The Glovemaker

Random House
6

'This is historical fiction at its best - it is absolutely steeped in atmosphere, and so vividly recreates the interregnum era that I felt as though I'd been transported there. Stacia's prose has a beautiful originality; and her characters come alive with authenticity and humanity. They are loveable and infuriating by turns, but the reader always believes in them, and invests hopes and fears with them. The story kept me gripped from the very first page; by turns desperately sad, funny and heart warming. I have genuinely enjoyed this book far more than anything else I have read for several months. I loved it!' Katherine Webb, author of The Legacy and The Unseen

'A 17th century heroine for our times...[A] delightfully seditious heroine...Brown introduces a wonderful cast of supporting characters-one comically crotchety prosecutor, Rachel's Huguenot (read: not to be totally trusted) boss at the glove factory, and a friend who tries to defend Rachel even after Rachel has stopped defending herself....For all its period detail, this debut seems remarkably modern in its depiction of love and politics--proof that a historical novel can be educational and entertaining, and nothing like homework.' O, The Oprah Magazine

'Brown's first novel is a heart-poundingly vivid, intellectually provocative account of the legal case against a fictional woman condemned to death for secretly burying her dead, illegitimate newborn in Cromwell's England . . . The author provides great, unsentimental sex scenes that feel true to the era . . . Events in the plot are based on historical incidents, and one of the book's many joys is the way fictional (Rachel, the Bartwains) and historical figures (the Walwyns, the Lilburnes) weave seamlessly together; everyone's motives and reactions are richly complex. A romping good read that is character-driven yet intellectually provocative on issues of law, religion and morality-historical fiction at its best.' Kirkus, starred review

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About the author

Stacia Brown holds graduate degrees in religion and historical theology from Emory University. She began writing The Glovemaker from research conducted for her dissertation on martyrs in seventeenth century England. This is her first novel.
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3.5
6 total
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Additional Information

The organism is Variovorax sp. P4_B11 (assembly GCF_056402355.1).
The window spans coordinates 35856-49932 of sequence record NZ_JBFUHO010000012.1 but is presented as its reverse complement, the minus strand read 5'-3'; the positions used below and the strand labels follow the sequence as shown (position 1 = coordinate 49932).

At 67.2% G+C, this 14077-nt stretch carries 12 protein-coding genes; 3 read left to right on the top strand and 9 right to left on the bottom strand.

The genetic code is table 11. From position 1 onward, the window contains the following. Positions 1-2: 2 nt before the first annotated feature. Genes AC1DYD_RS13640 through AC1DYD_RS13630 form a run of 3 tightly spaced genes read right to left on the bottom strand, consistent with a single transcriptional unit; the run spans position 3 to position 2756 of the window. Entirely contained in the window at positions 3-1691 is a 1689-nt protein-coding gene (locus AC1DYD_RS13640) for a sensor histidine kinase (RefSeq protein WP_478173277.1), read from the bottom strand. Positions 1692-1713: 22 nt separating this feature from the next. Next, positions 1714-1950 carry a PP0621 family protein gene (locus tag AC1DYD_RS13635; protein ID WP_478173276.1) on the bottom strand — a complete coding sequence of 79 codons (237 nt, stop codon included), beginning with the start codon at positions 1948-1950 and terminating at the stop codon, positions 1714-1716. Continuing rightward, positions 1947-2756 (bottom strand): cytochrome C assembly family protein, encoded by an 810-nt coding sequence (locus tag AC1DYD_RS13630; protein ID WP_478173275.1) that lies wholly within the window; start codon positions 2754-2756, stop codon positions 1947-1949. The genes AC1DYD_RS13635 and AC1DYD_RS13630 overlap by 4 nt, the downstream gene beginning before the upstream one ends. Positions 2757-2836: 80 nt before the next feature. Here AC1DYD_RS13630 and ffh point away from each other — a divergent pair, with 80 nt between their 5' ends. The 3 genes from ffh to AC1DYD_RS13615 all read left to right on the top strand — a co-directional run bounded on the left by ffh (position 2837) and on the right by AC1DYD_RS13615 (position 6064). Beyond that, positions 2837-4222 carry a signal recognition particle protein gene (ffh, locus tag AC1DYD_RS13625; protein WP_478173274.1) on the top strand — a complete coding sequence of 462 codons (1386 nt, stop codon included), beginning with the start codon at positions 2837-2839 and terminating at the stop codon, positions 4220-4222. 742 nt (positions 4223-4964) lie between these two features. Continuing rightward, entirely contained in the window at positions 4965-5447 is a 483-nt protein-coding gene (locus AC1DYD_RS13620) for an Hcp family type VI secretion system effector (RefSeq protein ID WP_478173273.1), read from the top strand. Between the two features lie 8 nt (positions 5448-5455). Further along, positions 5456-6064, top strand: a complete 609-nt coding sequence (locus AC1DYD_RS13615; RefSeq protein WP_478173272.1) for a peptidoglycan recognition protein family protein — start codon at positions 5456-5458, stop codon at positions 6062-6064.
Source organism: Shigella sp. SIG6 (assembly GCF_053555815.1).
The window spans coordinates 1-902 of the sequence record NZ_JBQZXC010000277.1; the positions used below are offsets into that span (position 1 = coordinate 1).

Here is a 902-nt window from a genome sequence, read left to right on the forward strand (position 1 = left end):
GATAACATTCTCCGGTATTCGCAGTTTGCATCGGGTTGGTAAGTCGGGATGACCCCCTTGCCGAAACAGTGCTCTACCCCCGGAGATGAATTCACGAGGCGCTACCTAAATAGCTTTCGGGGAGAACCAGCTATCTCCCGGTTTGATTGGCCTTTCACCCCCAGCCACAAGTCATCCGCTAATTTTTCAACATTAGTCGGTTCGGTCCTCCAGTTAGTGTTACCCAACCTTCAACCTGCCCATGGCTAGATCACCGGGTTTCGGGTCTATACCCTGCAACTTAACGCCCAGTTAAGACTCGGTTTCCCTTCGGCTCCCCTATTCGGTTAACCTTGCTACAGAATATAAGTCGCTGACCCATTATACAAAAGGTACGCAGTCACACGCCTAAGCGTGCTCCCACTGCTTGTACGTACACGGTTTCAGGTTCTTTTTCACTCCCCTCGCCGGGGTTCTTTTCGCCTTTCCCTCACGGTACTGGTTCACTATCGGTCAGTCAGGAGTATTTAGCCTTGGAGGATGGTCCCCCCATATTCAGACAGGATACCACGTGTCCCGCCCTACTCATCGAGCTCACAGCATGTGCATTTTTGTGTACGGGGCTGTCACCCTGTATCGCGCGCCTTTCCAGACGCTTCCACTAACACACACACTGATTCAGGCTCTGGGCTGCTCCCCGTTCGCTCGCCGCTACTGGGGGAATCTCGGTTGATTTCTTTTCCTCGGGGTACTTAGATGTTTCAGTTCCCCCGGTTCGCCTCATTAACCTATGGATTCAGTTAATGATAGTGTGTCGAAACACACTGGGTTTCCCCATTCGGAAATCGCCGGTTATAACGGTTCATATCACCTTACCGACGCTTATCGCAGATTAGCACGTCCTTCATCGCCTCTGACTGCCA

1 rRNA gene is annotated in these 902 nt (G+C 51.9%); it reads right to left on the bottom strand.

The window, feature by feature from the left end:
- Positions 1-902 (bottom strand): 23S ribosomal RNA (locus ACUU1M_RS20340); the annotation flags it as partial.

Publisher
Random House
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Published on
Feb 16, 2012
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Pages
384
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ISBN
9781448134526
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Features
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Language
English
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Genres
Fiction / General
Fiction / Historical
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Content Protection
This content is DRM protected.
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Reading information

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“A seventeenth-century heroine for our times” could face death for her dangerous affair with an English revolutionary (O, The Oprah Magazine).
 
London, 1649. King Charles has been beheaded for treason; Cromwell is in power; paranoia and self-righteousness rule; and glove maker Rachel Lockyer has been engaged in a secret affair with William Walwyn, a Leveler who advocates for independence and tolerance. But when Rachel’s “bastard” infant is found hidden in the woods, Rachel is arrested. No one disputes that the young mother buried her beloved daughter. The question that has brought Rachel to trial for murder is: why?
 
Now drawn into Rachel’s circle is the married lover she is loathe to reveal; a fiercely compassionate mother who lost her own children to smallpox; a prosecutor hell-bent on making an example of Rachel; and the criminal investigator, increasingly reluctant to build his case against the condemned young woman—all of them brought to reckon for this one life.
 
At once a remarkable love story and a breathtaking thriller based on true events, Accidents of Providence is “heart-poundingly vivid [and] intellectually provocative . . . historical fiction at its best” (Kirkus Reviews, starred review).
 
“[A] delightfully seditious heroine . . . Proof that a historical novel can be educational and entertaining.” —O, The Oprah Magazine
 
“Wonderfully detailed and keenly researched, it is a moving portrait of a courageous woman caught between a disastrous affair with a charismatic revolutionary and the draconian laws of the land that would put her to death because of it.” —Kathleen Kent, author of The Traitor’s Wife
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